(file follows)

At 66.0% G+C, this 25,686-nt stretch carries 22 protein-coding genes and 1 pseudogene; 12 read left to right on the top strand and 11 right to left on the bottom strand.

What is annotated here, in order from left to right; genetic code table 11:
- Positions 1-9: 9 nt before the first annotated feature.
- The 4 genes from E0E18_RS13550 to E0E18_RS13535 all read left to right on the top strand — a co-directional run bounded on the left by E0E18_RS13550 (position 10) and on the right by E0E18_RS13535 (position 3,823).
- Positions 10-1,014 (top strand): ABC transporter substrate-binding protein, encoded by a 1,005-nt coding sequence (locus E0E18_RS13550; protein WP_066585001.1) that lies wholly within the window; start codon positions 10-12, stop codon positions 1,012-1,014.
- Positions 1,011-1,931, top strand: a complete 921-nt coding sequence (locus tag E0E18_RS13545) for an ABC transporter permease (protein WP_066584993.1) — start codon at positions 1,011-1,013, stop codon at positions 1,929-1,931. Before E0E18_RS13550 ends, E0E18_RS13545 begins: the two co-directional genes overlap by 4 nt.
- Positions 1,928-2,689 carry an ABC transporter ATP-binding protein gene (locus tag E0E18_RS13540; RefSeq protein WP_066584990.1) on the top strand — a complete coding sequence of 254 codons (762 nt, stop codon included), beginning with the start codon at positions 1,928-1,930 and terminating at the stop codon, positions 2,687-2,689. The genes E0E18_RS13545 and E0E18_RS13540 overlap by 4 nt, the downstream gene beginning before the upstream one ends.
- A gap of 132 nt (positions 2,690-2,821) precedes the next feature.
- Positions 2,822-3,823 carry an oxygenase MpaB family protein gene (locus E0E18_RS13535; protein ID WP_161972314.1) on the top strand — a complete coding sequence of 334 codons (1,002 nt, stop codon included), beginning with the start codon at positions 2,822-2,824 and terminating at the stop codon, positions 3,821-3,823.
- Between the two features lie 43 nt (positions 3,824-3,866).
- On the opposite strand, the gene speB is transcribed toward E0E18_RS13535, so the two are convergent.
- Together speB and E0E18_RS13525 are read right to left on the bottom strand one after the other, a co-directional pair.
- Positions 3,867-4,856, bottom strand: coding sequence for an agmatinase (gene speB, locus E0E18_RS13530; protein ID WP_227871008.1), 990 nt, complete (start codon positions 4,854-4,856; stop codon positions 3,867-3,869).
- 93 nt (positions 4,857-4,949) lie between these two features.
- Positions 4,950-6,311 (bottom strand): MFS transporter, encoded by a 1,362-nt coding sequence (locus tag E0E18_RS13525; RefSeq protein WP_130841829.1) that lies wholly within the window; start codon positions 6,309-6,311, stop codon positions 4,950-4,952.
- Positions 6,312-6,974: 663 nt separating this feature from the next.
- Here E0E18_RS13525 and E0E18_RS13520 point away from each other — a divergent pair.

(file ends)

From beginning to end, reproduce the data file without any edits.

At 66.0% G+C, this 25,686-nt stretch carries 22 protein-coding genes and 1 pseudogene; 12 read left to right on the top strand and 11 right to left on the bottom strand.

What is annotated here, in order from left to right; genetic code table 11:
- Positions 1-9: 9 nt before the first annotated feature.
- The 4 genes from E0E18_RS13550 to E0E18_RS13535 all read left to right on the top strand — a co-directional run bounded on the left by E0E18_RS13550 (position 10) and on the right by E0E18_RS13535 (position 3,823).
- Positions 10-1,014 (top strand): ABC transporter substrate-binding protein, encoded by a 1,005-nt coding sequence (locus E0E18_RS13550; protein WP_066585001.1) that lies wholly within the window; start codon positions 10-12, stop codon positions 1,012-1,014.
- Positions 1,011-1,931, top strand: a complete 921-nt coding sequence (locus tag E0E18_RS13545) for an ABC transporter permease (protein WP_066584993.1) — start codon at positions 1,011-1,013, stop codon at positions 1,929-1,931. Before E0E18_RS13550 ends, E0E18_RS13545 begins: the two co-directional genes overlap by 4 nt.
- Positions 1,928-2,689 carry an ABC transporter ATP-binding protein gene (locus tag E0E18_RS13540; RefSeq protein WP_066584990.1) on the top strand — a complete coding sequence of 254 codons (762 nt, stop codon included), beginning with the start codon at positions 1,928-1,930 and terminating at the stop codon, positions 2,687-2,689. The genes E0E18_RS13545 and E0E18_RS13540 overlap by 4 nt, the downstream gene beginning before the upstream one ends.
- A gap of 132 nt (positions 2,690-2,821) precedes the next feature.
- Positions 2,822-3,823 carry an oxygenase MpaB family protein gene (locus E0E18_RS13535; protein ID WP_161972314.1) on the top strand — a complete coding sequence of 334 codons (1,002 nt, stop codon included), beginning with the start codon at positions 2,822-2,824 and terminating at the stop codon, positions 3,821-3,823.
- Between the two features lie 43 nt (positions 3,824-3,866).
- On the opposite strand, the gene speB is transcribed toward E0E18_RS13535, so the two are convergent.
- Together speB and E0E18_RS13525 are read right to left on the bottom strand one after the other, a co-directional pair.
- Positions 3,867-4,856, bottom strand: coding sequence for an agmatinase (gene speB, locus E0E18_RS13530; protein ID WP_227871008.1), 990 nt, complete (start codon positions 4,854-4,856; stop codon positions 3,867-3,869).
- 93 nt (positions 4,857-4,949) lie between these two features.
- Positions 4,950-6,311 (bottom strand): MFS transporter, encoded by a 1,362-nt coding sequence (locus tag E0E18_RS13525; RefSeq protein WP_130841829.1) that lies wholly within the window; start codon positions 6,309-6,311, stop codon positions 4,950-4,952.
- Positions 6,312-6,974: 663 nt separating this feature from the next.
- Here E0E18_RS13525 and E0E18_RS13520 point away from each other — a divergent pair.